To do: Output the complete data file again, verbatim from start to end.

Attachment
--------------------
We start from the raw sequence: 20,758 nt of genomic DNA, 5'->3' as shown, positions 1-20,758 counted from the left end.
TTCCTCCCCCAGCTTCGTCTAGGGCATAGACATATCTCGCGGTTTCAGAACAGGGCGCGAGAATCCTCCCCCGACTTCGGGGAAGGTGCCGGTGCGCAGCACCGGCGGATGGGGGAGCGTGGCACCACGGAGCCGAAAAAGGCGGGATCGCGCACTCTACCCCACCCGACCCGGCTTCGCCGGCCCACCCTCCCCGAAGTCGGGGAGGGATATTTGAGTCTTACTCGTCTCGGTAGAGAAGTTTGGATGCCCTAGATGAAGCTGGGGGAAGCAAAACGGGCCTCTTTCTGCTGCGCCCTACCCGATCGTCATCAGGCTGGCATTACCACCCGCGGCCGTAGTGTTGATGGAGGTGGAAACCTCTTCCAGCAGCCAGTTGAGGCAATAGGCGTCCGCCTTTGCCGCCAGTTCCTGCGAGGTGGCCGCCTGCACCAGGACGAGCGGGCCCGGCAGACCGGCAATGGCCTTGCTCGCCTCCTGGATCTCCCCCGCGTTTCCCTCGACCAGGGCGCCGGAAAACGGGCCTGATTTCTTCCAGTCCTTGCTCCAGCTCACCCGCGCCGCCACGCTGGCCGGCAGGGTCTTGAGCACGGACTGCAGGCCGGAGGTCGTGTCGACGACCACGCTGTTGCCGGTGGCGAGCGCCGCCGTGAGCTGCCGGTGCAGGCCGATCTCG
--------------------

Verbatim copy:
We start from the raw sequence: 20,758 nt of genomic DNA, 5'->3' as shown, positions 1-20,758 counted from the left end.
TTCCTCCCCCAGCTTCGTCTAGGGCATAGACATATCTCGCGGTTTCAGAACAGGGCGCGAGAATCCTCCCCCGACTTCGGGGAAGGTGCCGGTGCGCAGCACCGGCGGATGGGGGAGCGTGGCACCACGGAGCCGAAAAAGGCGGGATCGCGCACTCTACCCCACCCGACCCGGCTTCGCCGGCCCACCCTCCCCGAAGTCGGGGAGGGATATTTGAGTCTTACTCGTCTCGGTAGAGAAGTTTGGATGCCCTAGATGAAGCTGGGGGAAGCAAAACGGGCCTCTTTCTGCTGCGCCCTACCCGATCGTCATCAGGCTGGCATTACCACCCGCGGCCGTAGTGTTGATGGAGGTGGAAACCTCTTCCAGCAGCCAGTTGAGGCAATAGGCGTCCGCCTTTGCCGCCAGTTCCTGCGAGGTGGCCGCCTGCACCAGGACGAGCGGGCCCGGCAGACCGGCAATGGCCTTGCTCGCCTCCTGGATCTCCCCCGCGTTTCCCTCGACCAGGGCGCCGGAAAACGGGCCTGATTTCTTCCAGTCCTTGCTCCAGCTCACCCGCGCCGCCACGCTGGCCGGCAGGGTCTTGAGCACGGACTGCAGGCCGGAGGTCGTGTCGACGACCACGCTGTTGCCGGTGGCGAGCGCCGCCGTGAGCTGCCGGTGCAGGCCGATCTCG